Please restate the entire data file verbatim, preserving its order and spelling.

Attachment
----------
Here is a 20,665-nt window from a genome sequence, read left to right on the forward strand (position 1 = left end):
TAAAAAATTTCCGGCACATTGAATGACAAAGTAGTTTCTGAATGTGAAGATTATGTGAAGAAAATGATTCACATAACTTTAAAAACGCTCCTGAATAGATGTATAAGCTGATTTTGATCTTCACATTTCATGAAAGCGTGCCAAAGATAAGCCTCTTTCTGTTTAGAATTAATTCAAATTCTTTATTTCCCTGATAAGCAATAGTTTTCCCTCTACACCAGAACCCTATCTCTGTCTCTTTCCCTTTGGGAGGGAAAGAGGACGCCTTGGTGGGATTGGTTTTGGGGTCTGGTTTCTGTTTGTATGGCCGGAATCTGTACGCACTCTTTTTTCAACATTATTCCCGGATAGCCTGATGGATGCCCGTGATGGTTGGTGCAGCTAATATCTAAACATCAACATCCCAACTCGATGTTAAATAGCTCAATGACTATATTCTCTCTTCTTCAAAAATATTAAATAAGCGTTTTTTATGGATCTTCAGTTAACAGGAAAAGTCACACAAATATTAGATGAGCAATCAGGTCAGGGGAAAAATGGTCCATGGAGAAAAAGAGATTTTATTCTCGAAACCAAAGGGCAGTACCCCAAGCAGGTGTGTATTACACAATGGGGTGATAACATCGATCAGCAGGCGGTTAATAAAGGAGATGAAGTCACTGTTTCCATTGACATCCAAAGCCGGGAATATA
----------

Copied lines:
Here is a 20,665-nt window from a genome sequence, read left to right on the forward strand (position 1 = left end):
TAAAAAATTTCCGGCACATTGAATGACAAAGTAGTTTCTGAATGTGAAGATTATGTGAAGAAAATGATTCACATAACTTTAAAAACGCTCCTGAATAGATGTATAAGCTGATTTTGATCTTCACATTTCATGAAAGCGTGCCAAAGATAAGCCTCTTTCTGTTTAGAATTAATTCAAATTCTTTATTTCCCTGATAAGCAATAGTTTTCCCTCTACACCAGAACCCTATCTCTGTCTCTTTCCCTTTGGGAGGGAAAGAGGACGCCTTGGTGGGATTGGTTTTGGGGTCTGGTTTCTGTTTGTATGGCCGGAATCTGTACGCACTCTTTTTTCAACATTATTCCCGGATAGCCTGATGGATGCCCGTGATGGTTGGTGCAGCTAATATCTAAACATCAACATCCCAACTCGATGTTAAATAGCTCAATGACTATATTCTCTCTTCTTCAAAAATATTAAATAAGCGTTTTTTATGGATCTTCAGTTAACAGGAAAAGTCACACAAATATTAGATGAGCAATCAGGTCAGGGGAAAAATGGTCCATGGAGAAAAAGAGATTTTATTCTCGAAACCAAAGGGCAGTACCCCAAGCAGGTGTGTATTACACAATGGGGTGATAACATCGATCAGCAGGCGGTTAATAAAGGAGATGAAGTCACTGTTTCCATTGACATCCAAAGCCGGGAATATA